But the key point here is PCGS has set up a nice Catch-22 to protect themselves. They wil not tell me what will happen if I resubmit the coin. So they know that no one would resubmit the coin under those circumstances. Until I do resubmit the coin of course I have no claim under any guarantee. So my choice is to have the coin as a MS68 and no claim or maybe have the coin as an MS67 and a "claim" I can pursue uintil Hell freezes over.

 

If I had made a mistake that cost a client money the first words out of my mouth would be "Don't worry. You'll be covered no matter what." PCGS seems to act as if I have a duty to protect them and their reputation at any cost to me. Its clearly a no-win situation and all I can really do is warn people.

If you explain the situation to David or Ron, I am confident that they will understand the problem quite clearly, even if the person you already spoke to did not.

 

Also, in the vast number of cases, "mechanical error" would not apply to the assigned grade of the coin, but instead, to things such as an input error for the date, denomination, mint-mark, etc. In order for a grading company to have a legitimate out due to a "mechanical error", the error should be one which a person could easily detect. If an obviously heavily circulated coin was mistakenly given an MS68 grade, that would be a legitimate mechanical error. On the other hand, an MS67 coin being given an MS68 grade would not.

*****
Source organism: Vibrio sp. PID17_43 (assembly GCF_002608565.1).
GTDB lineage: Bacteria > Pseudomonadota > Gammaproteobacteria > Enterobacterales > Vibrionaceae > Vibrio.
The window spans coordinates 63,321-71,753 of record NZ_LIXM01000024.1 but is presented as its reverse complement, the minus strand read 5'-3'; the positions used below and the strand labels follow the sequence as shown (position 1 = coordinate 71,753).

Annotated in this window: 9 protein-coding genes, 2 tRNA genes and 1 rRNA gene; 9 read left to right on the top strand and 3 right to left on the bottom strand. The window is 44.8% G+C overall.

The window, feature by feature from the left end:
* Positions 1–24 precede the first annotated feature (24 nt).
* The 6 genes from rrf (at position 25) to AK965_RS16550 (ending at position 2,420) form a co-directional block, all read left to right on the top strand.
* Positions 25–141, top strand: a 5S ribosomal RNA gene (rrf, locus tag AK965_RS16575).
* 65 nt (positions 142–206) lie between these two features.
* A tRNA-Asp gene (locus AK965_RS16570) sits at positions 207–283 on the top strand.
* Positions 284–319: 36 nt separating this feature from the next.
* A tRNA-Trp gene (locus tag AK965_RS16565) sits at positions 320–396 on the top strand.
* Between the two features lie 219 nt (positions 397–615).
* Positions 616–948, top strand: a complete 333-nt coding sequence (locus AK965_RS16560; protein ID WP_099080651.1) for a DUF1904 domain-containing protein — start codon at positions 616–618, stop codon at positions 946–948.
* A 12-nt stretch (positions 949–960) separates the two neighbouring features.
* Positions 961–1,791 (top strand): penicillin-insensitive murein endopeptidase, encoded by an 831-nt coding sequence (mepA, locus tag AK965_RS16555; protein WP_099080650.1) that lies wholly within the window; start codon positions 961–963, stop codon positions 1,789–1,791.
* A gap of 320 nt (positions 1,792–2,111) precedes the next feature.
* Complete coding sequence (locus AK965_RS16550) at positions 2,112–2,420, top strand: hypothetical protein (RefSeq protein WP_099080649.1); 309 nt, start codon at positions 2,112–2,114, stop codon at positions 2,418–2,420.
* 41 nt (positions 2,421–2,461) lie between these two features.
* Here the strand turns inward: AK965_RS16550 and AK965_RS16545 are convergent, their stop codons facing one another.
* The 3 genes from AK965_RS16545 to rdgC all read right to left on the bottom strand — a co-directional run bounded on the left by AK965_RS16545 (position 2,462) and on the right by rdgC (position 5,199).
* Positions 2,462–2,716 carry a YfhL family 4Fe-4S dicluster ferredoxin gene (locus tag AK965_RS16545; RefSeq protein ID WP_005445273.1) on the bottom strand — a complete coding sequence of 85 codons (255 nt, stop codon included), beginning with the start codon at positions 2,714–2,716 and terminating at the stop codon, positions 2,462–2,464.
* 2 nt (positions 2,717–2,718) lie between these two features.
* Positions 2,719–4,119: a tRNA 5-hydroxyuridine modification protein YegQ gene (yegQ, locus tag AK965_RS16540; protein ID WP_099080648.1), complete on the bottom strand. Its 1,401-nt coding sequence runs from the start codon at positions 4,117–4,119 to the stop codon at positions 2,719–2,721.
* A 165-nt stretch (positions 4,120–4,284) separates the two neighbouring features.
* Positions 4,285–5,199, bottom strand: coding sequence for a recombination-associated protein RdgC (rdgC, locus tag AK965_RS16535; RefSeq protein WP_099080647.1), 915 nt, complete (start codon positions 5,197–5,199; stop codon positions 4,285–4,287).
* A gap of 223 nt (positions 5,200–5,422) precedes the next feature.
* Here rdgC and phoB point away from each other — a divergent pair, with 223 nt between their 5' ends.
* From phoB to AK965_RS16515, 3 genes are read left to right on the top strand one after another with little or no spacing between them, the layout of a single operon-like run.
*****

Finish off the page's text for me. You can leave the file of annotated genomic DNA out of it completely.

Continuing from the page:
Try to stay (or get) calm - it should work out. They would not want the negative publicity that would come from their not treating you fairly.

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Registered is the ONLY way to go in this instance.

Make sure you have Clear and Accurate pictures of the coin denoting any UNIQUE features of the coin - I think they will handle the situation quickly and descreetly. Speak to the BIG dogs they as they will be the only ones to make this type of decision on $ or Replacement

 

Good Luck and Keep us informed ...

 

I had a issue with NGC and it was handled EXPERTLY and with Expediantly.